• http://profile.typekey.com/sentience/ Eliezer Yudkowsky

    By the way, this is an amazing conversation.

    Alternative suggestion: The meta-surprise that Reality is so much unlike Appearance – that there are all these particles underlying seemingly solid objects, that life is made up of nonlife, that the stars are bigger than the whole world and there are unseen galaxies beyond, that humans were created by lesser evolution rather than higher divinity…

    You could look at all that and say, “‘Reality is unlike Appearance’ is what defines ‘surprise’, so all you’ve done is create a super-category that tries to eat everything.” But what I actually mean here is the meta-surprise that so many surprises exist in the first place, regardless of what the particular surprises are – hunter-gatherers may have thought that what they saw was pretty much what was there.

  • Jeffrey Soreff

    From the point of view of what would be the most intellectually
    surprising to our ancestors, I agree with the various flavors of
    materialism/absence of spirits/efficacy of evolution.

    For the point of view of which change in our lives would be most
    startling, I wouldn’t guess flying, or the artificiality of our cities.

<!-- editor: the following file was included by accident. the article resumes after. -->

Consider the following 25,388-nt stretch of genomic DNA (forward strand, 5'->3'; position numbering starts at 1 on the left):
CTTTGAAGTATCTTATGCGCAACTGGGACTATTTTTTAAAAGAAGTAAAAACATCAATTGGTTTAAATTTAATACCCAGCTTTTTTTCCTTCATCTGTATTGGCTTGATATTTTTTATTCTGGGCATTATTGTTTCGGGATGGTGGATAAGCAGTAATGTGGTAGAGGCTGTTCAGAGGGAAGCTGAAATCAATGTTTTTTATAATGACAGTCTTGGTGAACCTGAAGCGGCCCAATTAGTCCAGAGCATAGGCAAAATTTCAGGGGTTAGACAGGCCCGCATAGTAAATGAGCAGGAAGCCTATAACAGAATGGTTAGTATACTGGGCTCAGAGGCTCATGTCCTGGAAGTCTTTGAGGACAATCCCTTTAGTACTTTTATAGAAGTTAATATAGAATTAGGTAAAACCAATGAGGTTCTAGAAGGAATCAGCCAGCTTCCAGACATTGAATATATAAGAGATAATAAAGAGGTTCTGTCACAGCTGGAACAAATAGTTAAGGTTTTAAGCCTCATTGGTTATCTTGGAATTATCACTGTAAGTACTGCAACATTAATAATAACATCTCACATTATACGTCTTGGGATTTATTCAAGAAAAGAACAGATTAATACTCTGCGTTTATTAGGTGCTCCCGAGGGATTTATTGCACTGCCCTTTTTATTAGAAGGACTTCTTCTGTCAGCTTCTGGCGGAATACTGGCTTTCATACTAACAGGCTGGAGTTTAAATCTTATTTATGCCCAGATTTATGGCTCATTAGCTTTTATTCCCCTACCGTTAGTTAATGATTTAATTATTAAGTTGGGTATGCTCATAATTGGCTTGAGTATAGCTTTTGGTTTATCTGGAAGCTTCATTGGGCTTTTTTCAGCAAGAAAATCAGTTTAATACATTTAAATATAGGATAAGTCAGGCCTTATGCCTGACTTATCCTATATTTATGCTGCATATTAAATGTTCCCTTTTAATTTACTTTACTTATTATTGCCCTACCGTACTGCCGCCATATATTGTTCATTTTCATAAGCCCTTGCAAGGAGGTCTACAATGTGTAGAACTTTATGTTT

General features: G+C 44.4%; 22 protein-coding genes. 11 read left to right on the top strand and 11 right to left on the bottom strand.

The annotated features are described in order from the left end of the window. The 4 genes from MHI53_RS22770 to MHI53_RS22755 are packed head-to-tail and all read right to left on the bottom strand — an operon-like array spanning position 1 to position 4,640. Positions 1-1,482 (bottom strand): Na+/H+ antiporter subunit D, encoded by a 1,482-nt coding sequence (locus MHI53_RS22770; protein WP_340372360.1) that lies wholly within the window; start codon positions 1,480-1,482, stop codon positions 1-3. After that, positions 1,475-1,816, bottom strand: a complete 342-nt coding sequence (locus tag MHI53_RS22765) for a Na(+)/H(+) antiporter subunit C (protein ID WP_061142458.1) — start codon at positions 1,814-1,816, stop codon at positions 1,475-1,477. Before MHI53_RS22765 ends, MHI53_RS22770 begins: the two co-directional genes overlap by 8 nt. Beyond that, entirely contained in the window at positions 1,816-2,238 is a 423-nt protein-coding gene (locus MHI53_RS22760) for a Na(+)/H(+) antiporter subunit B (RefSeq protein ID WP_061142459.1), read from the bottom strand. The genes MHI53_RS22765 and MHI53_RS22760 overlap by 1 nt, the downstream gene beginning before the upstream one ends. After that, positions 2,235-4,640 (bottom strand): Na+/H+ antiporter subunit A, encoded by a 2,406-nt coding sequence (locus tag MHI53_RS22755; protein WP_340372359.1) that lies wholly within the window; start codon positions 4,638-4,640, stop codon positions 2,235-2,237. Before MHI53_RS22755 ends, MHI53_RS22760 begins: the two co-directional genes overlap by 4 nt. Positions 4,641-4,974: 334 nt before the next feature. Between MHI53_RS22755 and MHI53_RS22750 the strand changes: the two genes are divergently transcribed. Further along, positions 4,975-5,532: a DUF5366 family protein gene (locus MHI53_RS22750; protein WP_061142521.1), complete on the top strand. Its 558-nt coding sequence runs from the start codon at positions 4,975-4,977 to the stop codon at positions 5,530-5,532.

I’d guess the fact that our children rarely die young would
    be the biggest change. From a Darwinian perspective, it’s hard to
    overstate how important that must be.

    Are there any studies of the psychological impact of the drop in
    infant/child mortality on people who have moved from high mortality
    areas to low mortality areas, and how large it looms in comparison
    with other impacts of industrial life?

  • http://www.daegmorgan.net Raven Daegmorgan

    Talking about a real hunter-gatherer, not just some super-philosopher hunter-gatherer with magical intellect powers who sits around all day with his fist on his chin wondering about things he can’t even conceive the most elementary bits of?

    “Holy crap! You guys don’t hunt for food anymore?” : this is the biggest surprise, because that’s fundamental to the hunter-gatherer’s existence and worldview. He would then proceed to pray to we gods and masters of the universe, and we would order him a pizza in response to which he would promptly gain fifty pounds.

  • SB

    I’m surprised by how many folks are responding with materialism, physicalism, atheism, or some variant. Those aren’t “discoveries” — they’re philosophical assumptions.

  • Lord

    That we understand as much as we do, and that we may encounter that which may never be understood, though the time involved at arriving at this conclusion may diminish it’s surprise.

  • Ted